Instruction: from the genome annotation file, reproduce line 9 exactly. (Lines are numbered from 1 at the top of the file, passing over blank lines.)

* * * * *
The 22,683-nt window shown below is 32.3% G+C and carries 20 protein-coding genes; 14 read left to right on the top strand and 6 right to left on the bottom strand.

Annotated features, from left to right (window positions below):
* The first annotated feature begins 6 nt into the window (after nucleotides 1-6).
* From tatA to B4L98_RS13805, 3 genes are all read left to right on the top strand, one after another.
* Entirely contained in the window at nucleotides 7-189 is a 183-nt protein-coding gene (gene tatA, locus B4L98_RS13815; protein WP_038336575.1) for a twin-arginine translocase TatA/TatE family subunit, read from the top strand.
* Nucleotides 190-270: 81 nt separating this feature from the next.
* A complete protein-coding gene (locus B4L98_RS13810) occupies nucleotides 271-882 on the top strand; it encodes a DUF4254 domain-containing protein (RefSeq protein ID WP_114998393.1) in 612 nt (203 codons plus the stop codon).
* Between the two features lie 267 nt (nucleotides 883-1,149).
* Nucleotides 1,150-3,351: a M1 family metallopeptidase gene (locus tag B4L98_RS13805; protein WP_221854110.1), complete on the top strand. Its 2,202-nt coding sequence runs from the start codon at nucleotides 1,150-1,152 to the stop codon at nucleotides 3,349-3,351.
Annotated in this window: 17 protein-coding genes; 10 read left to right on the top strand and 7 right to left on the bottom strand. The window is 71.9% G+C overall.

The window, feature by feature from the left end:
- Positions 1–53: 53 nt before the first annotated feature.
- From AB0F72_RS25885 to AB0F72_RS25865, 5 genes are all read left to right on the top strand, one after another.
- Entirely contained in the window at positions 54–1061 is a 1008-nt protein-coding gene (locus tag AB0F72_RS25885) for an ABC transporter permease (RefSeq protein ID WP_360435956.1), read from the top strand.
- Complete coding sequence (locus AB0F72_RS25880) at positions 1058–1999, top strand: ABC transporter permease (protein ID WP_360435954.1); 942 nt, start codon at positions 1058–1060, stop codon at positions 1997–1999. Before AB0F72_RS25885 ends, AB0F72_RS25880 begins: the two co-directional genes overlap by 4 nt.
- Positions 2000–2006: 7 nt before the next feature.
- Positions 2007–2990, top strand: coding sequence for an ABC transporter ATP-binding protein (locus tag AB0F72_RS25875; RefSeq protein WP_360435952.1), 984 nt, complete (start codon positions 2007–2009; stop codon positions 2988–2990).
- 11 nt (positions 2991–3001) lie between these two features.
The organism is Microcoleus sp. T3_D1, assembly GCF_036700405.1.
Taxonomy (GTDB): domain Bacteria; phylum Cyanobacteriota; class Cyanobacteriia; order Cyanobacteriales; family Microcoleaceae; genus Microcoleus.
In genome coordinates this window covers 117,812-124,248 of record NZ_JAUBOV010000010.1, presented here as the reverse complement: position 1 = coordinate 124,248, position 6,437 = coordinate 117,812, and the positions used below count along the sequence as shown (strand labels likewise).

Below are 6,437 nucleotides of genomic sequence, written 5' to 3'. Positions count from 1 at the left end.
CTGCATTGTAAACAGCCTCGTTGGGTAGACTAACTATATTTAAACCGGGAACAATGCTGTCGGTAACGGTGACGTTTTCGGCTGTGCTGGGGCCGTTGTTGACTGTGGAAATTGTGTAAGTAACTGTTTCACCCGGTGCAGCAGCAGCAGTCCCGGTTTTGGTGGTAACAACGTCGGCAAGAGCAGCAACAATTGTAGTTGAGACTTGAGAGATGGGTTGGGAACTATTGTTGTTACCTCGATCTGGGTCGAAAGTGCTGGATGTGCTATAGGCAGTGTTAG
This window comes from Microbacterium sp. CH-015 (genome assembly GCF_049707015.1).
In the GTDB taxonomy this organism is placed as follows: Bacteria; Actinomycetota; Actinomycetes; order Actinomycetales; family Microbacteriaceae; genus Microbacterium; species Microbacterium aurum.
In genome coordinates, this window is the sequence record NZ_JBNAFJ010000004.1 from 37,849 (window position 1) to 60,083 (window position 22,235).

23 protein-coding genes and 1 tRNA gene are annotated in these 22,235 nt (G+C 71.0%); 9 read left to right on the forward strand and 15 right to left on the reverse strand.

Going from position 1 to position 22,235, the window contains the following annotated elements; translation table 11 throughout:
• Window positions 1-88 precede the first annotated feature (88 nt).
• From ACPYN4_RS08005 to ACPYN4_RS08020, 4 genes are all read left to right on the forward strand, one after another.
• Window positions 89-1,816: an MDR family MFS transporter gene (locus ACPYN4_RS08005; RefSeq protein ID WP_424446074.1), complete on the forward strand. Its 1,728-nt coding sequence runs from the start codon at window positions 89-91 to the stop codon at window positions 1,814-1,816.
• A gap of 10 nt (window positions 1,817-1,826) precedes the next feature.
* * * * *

* Nucleotides 1,150-3,351: a M1 family metallopeptidase gene (locus tag B4L98_RS13805; protein WP_221854110.1), complete on the top strand. Its 2,202-nt coding sequence runs from the start codon at nucleotides 1,150-1,152 to the stop codon at nucleotides 3,349-3,351.